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Pedro the Lion

David Bazan writes songs that document the basic stages of life: childhood, marriage, childbirth, divorce, drunken bouts of depression. Each record has a theme, and Achilles' Heel is, obviously, about weakness. Achilles' Heel is looser and musically more upbeat than Pedro the Lion's previous records, but don't expect any sunshine in the lyrics.

In Bazan's songs, even the happiest moments are weighted with despair--a child is born, but the father still "sits in (his) bedroom alone with a shotgun." There is Kryptonite lurking around every corner. Bazan's songs are biblical in the Old Testament sense; terrible things happen, set to simple and distorted rock riffs. A farmer finds his son's dead body being ravaged by vultures, a man's legs are crushed by a tree, and he chops them off himself.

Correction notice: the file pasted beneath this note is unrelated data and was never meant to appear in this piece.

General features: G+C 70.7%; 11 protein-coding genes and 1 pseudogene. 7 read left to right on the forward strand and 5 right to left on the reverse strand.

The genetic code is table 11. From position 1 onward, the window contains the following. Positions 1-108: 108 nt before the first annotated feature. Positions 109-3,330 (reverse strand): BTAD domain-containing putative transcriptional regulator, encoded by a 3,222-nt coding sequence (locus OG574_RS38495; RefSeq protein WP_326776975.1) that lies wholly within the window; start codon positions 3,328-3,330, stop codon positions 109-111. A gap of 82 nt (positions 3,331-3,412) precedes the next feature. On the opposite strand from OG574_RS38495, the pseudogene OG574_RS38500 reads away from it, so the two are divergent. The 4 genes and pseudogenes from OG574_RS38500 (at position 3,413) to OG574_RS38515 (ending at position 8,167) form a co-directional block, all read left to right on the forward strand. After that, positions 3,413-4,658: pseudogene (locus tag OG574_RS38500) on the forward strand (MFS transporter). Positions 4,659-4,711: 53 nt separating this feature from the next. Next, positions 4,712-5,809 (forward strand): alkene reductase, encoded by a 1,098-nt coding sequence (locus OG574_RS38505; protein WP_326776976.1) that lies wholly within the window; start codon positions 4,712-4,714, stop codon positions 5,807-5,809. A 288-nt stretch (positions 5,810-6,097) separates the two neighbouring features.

Even though every song sounds just like every other Pedro the Lion song (he must write them all in the same key or something), Bazan and fellow musicians TW Walsh and James McAlister (also of Ester Drang) have added a few more tricks to spice things up. "Keep Swinging" has a classic rock vibe to it, and "A Simple Plan" carries the melody from synth to acoustic guitar to electric guitar. The whole thing wraps up with "The Poison," with Bazan singing the refrain, "Now it's over and I can't stay sober"--a true example of Pedro the Lion's apathetic and destructive side. Herein lies the appeal of songs like this: Remember, it could always be worse.

More by Annie Holub

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